What is happening with Canada is remarkably similar to the situation with Australia 17 years ago.

A media investigation into the scale of the Australian honey relabeling operations, found that up to 2,228t of Chinese honey was shipped to Australia, mainly through Singapore, and then re-exported to the United States in the 2001-02 financial year at a time when the U.S. had banned Chinese honey.

A survey of the Australian beekeeping industry at the time released by the Australian Rural Research and Development Corp. showed that Australia’s honey imports from bee-less Singapore jumped from zero to 1,447t that financial year.

At the same time, Singapore’s honey imports from China rose from 2t in 2000-01 to 751t the following year.

Not coincidentally, Australian exports to the U.S. rose from 108t in 1999-00 and 168t in 2000-01 to 2,344t in 2001-02 – a year when Australian honey production was decimated by the worst drought since European settlement in 1788.

This time around, there’s no honey from Singapore, but what is happening in Canada has seen the price paid to Canadian producers fall from C$5.35 a kilogram (US$1.88/lb.) last year to about C$2.85 (US$1/lb.) this year – below the cost of production for most apiarists.

“This is having a huge impact on honey producers, especially on the Prairies where most of the bulk honey for export is produced,” Scarlett says. “Typical cost of production is around C$3.30 a kg (US$1.15/lb.), so there are a lot of guys sitting on honey or selling it at a loss just for the cash flow.”

He says this year’s unprecedented shipments of honey from Saudi Arabia, Moldova and Zambia during the first quarter this year are puzzling.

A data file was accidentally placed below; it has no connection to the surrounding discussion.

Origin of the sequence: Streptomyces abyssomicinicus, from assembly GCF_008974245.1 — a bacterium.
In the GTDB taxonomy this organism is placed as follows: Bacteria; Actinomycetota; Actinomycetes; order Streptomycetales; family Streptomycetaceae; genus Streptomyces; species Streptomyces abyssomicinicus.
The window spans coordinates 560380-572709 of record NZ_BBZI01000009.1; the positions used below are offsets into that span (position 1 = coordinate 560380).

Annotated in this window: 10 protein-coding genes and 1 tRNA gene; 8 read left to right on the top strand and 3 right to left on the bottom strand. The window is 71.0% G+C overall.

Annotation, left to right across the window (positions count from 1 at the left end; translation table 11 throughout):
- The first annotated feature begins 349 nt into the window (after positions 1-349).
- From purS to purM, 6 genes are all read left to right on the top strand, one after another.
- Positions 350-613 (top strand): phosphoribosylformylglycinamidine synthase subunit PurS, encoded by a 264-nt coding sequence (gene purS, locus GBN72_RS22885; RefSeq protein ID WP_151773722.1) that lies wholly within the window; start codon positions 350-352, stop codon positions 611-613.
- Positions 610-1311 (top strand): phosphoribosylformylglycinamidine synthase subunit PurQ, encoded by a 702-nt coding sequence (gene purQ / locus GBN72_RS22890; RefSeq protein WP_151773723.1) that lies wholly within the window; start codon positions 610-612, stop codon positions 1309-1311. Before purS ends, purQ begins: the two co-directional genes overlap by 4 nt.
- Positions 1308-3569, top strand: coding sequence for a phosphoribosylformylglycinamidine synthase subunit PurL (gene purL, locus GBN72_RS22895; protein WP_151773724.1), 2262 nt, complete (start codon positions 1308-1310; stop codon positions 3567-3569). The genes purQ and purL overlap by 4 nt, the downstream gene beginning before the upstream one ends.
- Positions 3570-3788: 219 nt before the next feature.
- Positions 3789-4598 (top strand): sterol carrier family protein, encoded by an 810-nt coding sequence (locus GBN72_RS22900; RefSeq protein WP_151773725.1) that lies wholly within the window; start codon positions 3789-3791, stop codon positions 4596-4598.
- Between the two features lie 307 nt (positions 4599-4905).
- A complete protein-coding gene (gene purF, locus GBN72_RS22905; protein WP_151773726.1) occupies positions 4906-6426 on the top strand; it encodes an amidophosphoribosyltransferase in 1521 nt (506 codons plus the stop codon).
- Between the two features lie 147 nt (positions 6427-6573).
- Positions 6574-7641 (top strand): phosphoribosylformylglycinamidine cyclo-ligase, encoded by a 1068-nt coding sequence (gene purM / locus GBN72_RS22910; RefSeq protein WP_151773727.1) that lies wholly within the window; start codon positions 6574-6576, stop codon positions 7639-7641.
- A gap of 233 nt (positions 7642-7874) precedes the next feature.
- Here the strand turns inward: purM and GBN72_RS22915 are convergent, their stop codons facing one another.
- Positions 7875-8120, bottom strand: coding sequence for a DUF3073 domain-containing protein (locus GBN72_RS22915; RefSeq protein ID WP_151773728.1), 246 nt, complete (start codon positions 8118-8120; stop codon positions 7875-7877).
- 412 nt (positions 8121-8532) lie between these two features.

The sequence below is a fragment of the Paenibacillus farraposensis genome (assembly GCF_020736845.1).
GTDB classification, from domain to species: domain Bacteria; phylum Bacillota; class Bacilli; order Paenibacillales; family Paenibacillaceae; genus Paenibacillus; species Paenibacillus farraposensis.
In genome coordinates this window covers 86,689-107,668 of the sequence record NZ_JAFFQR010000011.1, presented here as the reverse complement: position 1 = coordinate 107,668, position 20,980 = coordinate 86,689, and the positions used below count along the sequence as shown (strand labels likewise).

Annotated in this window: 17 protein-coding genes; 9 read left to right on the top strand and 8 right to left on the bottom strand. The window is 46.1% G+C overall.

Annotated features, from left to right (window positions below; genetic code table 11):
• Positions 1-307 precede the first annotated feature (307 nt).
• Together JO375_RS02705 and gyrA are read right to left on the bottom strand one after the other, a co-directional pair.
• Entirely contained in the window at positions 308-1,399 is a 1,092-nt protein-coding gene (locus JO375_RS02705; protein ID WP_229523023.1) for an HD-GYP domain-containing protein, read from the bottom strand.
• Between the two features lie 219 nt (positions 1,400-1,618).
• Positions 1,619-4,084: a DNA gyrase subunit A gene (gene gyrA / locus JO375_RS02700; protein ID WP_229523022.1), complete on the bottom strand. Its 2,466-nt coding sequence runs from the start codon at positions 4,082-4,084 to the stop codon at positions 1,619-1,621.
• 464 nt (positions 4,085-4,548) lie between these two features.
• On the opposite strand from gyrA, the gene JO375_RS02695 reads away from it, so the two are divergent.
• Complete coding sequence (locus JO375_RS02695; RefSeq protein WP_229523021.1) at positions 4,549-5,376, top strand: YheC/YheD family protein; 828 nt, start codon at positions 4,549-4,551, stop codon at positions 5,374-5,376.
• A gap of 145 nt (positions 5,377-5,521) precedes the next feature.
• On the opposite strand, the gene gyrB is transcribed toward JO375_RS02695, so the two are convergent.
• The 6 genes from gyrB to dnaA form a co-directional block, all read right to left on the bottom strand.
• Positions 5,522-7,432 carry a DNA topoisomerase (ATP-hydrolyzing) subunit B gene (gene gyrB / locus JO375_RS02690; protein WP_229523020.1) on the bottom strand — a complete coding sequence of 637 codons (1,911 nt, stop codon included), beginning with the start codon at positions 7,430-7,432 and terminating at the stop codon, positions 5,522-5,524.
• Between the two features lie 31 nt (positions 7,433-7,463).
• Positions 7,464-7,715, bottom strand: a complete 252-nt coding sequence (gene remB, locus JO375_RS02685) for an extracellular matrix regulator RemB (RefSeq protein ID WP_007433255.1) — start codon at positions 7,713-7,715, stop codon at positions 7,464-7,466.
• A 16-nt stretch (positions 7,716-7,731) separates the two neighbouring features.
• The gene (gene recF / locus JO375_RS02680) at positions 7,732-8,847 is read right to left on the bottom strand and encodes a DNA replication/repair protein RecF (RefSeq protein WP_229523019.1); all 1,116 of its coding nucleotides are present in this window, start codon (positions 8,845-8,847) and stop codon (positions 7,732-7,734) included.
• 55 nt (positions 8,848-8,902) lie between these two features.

As is China, the world’s biggest honey producer, in shipping only C$910 (US$702) or 165 kg worth of honey to Canada in the first quarter, while shipments from its immediate neighbors totaled more than C$1.1 million (US$848,264).

The Canadian Broadcasting Corp. reports Manitoba beekeepers say the low prices as a result of the imported honey glut could force some out of business.

Allan Campbell, who co-owns Durston Honey Farms near Dauphin, Man., tells the broadcaster he is still sitting on some of last year’s crop and not even lowering prices is making it move.

“I’ve spoken with many different producers who are still sitting on tons and tons of last year’s honey,” Campbell says. “To make matters worse, there seems to be quite an issue with Chinese honey being transshipped through other countries and coming into the country illegally.”

Canadian Honey Council chairman Kevin Nixon tells the CBC that beekeepers across Canada are dealing with the same issues.

“The market is saturated globally, and it is affecting all of us right now,” he says. “We’ve been told there is a global over-supply of honey.”

Nixon says Chinese honey loaded with antibiotics was essentially shut out of the North American market the mid-2000s.

“They started shipping it to other countries, and those countries re-exported it,” Nixon says. “”We’re seeing honey coming from Vietnam, Thailand, Myanmar.”

Nixon says the honey can be traced through its pollen and floral patterns.

“This isn’t about food safety; this is about food fraud,” he says. “This is really damaging to the industry.”

Nixon believes large amounts of the transshipped honey is also entering the U.S. and those imports are affecting Canada’s southern market.

The Saskatoon-based Western Producer quotes Ron Phipps, a global honey expert, as saying in a report for the American Honey Producers Association that with both Thailand and Ukraine, the number of hives and level of beekeeping activity does not justify the quantity of honey exported.

“A review of Thailand’s honey trade over the past 10 years reveals a correlation between sharp increases in export and increases of imports of honey from China and its surrogates,” Phipps wrote.

23rd Jul 2016 Alan Harman